What is the short-term effect of the decision?

Even though rehearing and Supreme Court review could still upend the FCC’s decision -- and Congress can attempt to overcome a near-certain Presidential veto to enact legislation blocking the FCC from enforcing the news rules -- the Court of Appeals decision has given FCC Chairman Tom Wheeler and his two Democratic colleagues a green light to enforce the network neutrality rules and exercise the other powers that come with reclassification. This can have an immediate effect on at least three pending initiatives:

  1. Extending the FCC’s Lifeline program to include subsidies for broadband service,
  2. Implementing rules to create a retail market for cable set-top boxes, and
  3. Adopting rules to protect the privacy rights of broadband customers.

In the latter proceeding, the effect of the reclassification decision was to divest the Federal Trade Commission of any power to regulate the privacy practices of ISPs, so the FCC is under considerable pressure to adopt appropriate rules as quickly as possible.

With respect to the network neutrality rules themselves, it could well be that particular issues will generate consumer complaints. Thus far the only significant dispute that has developed is over various practices relating to “zero rating,” in which carriers exempt certain kinds of data from usage caps that would otherwise apply. The most visible and controversial of these undertakings is T-Mobile’s “Binge On” program that exempts video streaming from data caps. Many consumer advocates argue that this is a violation of the network neutrality rules because it prioritizes particular kinds of data rather than following the general principle that “bits are bits are bits.”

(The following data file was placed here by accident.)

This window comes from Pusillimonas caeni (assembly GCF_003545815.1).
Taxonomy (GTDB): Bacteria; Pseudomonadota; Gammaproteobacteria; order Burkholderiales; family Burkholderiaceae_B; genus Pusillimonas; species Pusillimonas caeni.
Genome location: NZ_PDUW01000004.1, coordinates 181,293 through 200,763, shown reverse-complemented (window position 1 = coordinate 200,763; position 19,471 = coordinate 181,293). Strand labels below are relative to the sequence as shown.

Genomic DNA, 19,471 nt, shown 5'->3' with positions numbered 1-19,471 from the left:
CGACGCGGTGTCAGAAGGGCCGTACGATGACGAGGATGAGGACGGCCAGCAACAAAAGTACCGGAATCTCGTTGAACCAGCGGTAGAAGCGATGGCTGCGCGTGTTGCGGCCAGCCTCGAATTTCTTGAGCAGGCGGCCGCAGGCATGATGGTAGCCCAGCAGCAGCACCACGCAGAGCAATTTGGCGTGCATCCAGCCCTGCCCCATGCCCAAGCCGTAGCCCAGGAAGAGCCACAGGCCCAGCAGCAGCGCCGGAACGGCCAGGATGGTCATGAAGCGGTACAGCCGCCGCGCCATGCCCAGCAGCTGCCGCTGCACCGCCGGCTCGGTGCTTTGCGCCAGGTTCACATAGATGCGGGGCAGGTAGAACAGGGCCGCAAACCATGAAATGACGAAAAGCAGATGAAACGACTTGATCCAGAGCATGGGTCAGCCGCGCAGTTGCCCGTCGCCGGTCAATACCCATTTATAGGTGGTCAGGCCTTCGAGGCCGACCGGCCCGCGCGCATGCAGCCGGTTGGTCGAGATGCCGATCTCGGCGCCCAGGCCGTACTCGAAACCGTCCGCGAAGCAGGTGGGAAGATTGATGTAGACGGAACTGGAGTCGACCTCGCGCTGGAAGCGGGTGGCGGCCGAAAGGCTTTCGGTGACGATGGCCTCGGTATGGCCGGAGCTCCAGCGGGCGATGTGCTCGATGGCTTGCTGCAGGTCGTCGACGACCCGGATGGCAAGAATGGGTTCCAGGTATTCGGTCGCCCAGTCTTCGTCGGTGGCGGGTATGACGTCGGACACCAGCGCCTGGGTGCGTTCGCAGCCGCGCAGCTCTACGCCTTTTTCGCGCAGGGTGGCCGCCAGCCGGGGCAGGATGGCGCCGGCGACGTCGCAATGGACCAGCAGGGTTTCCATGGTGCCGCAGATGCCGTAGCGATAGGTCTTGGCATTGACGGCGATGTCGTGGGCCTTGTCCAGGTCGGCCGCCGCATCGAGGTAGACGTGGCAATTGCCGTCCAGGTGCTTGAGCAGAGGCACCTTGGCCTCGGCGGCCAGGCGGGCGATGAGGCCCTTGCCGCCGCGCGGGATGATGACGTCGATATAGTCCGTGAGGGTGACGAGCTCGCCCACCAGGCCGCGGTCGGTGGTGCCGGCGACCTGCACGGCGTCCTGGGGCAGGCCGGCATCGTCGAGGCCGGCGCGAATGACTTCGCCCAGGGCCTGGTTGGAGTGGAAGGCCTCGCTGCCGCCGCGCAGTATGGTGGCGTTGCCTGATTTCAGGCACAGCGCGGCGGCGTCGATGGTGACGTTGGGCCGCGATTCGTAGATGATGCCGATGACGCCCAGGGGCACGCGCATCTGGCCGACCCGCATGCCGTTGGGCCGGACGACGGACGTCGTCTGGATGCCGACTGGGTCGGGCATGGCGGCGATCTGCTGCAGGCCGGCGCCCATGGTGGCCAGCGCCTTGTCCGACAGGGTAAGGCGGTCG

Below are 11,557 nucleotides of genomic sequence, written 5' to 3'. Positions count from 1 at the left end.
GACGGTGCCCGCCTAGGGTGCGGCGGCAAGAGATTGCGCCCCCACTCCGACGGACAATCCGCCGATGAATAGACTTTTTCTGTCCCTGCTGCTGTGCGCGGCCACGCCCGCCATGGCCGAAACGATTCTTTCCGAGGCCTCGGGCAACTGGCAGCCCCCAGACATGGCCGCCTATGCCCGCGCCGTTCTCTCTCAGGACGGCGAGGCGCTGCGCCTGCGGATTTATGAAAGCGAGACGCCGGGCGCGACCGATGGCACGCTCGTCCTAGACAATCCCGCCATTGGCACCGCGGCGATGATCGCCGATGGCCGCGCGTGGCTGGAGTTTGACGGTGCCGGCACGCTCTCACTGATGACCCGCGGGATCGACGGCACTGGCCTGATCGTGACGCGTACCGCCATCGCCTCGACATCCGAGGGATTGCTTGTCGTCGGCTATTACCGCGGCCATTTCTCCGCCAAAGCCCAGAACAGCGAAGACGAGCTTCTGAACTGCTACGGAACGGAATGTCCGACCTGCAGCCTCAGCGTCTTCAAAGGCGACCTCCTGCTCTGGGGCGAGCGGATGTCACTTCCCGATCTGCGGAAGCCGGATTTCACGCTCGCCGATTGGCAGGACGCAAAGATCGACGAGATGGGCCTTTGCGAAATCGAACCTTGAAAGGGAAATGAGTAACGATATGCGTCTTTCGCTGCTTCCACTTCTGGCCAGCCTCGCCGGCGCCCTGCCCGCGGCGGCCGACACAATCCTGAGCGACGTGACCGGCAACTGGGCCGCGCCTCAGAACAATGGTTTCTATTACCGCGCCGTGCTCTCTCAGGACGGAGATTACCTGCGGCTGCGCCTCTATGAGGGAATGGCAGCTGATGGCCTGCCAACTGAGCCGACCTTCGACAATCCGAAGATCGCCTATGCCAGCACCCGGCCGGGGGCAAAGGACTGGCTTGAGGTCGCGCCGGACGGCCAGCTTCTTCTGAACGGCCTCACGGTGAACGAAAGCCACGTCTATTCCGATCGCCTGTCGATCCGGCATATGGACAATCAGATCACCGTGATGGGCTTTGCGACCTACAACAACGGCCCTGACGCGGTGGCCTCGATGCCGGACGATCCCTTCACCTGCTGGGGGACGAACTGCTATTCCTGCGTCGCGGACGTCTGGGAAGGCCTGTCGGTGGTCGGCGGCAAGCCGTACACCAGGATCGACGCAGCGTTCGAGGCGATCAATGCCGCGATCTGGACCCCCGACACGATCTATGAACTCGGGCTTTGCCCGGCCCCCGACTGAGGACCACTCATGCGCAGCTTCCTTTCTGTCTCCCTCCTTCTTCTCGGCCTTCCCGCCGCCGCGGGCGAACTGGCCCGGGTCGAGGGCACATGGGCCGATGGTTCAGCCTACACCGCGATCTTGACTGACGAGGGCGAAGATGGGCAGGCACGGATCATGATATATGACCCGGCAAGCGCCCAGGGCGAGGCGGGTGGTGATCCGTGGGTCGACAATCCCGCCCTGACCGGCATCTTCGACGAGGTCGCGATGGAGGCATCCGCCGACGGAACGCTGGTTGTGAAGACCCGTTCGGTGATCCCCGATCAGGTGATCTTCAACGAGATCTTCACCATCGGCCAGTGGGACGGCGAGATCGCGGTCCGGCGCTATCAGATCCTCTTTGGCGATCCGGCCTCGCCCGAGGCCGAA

What happens next year?

There will be a new President in January, and a new FCC Chairman shortly thereafter. The presumptive nominees have already staked out positions supporting (Hillary Clinton) and opposing (Donald Trump) network neutrality. A Trump-appointed FCC would presumably stop utilizing Title II powers and refrain from enforcing the network neutrality rules, but a formal recision of the FCC’s decision would take some time and would require some legal gymnastics. There is plenty of time to address that scenario if and when it happens.

  1. “I agree with the majority that the Commission’s reclassification of broadband internet as a telecommunications service may not run afoul of any statutory dictate in the Telecommunications Act.”

By Andrew Jay Schwartzman.